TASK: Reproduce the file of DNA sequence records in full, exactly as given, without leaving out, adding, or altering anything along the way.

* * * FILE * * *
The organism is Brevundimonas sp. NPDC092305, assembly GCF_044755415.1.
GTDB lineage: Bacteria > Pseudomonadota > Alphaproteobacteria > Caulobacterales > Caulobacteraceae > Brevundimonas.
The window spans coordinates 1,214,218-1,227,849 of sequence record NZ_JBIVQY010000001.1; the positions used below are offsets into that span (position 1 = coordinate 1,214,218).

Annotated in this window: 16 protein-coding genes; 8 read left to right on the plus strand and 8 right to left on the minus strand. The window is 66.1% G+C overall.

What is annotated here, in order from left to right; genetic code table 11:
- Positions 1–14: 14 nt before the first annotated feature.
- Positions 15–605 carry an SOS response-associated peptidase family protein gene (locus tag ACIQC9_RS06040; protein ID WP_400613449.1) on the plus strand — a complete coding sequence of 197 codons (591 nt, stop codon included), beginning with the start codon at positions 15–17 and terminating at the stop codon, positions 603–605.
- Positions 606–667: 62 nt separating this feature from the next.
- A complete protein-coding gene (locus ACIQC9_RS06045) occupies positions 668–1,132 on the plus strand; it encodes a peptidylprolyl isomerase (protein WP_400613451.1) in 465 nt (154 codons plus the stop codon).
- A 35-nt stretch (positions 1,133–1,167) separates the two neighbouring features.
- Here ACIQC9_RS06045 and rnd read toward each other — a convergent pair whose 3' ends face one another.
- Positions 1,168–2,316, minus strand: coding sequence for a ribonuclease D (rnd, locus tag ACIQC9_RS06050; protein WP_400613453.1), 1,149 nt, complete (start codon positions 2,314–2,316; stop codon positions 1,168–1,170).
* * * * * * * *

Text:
The organism is Brevundimonas sp. NPDC092305, assembly GCF_044755415.1.
GTDB lineage: Bacteria > Pseudomonadota > Alphaproteobacteria > Caulobacterales > Caulobacteraceae > Brevundimonas.
The window spans coordinates 1,214,218-1,227,849 of sequence record NZ_JBIVQY010000001.1; the positions used below are offsets into that span (position 1 = coordinate 1,214,218).

Annotated in this window: 16 protein-coding genes; 8 read left to right on the plus strand and 8 right to left on the minus strand. The window is 66.1% G+C overall.

What is annotated here, in order from left to right; genetic code table 11:
- Positions 1–14: 14 nt before the first annotated feature.
- Positions 15–605 carry an SOS response-associated peptidase family protein gene (locus tag ACIQC9_RS06040; protein ID WP_400613449.1) on the plus strand — a complete coding sequence of 197 codons (591 nt, stop codon included), beginning with the start codon at positions 15–17 and terminating at the stop codon, positions 603–605.
- Positions 606–667: 62 nt separating this feature from the next.
- A complete protein-coding gene (locus ACIQC9_RS06045) occupies positions 668–1,132 on the plus strand; it encodes a peptidylprolyl isomerase (protein WP_400613451.1) in 465 nt (154 codons plus the stop codon).
- A 35-nt stretch (positions 1,133–1,167) separates the two neighbouring features.
- Here ACIQC9_RS06045 and rnd read toward each other — a convergent pair whose 3' ends face one another.
- Positions 1,168–2,316, minus strand: coding sequence for a ribonuclease D (rnd, locus tag ACIQC9_RS06050; protein WP_400613453.1), 1,149 nt, complete (start codon positions 2,314–2,316; stop codon positions 1,168–1,170).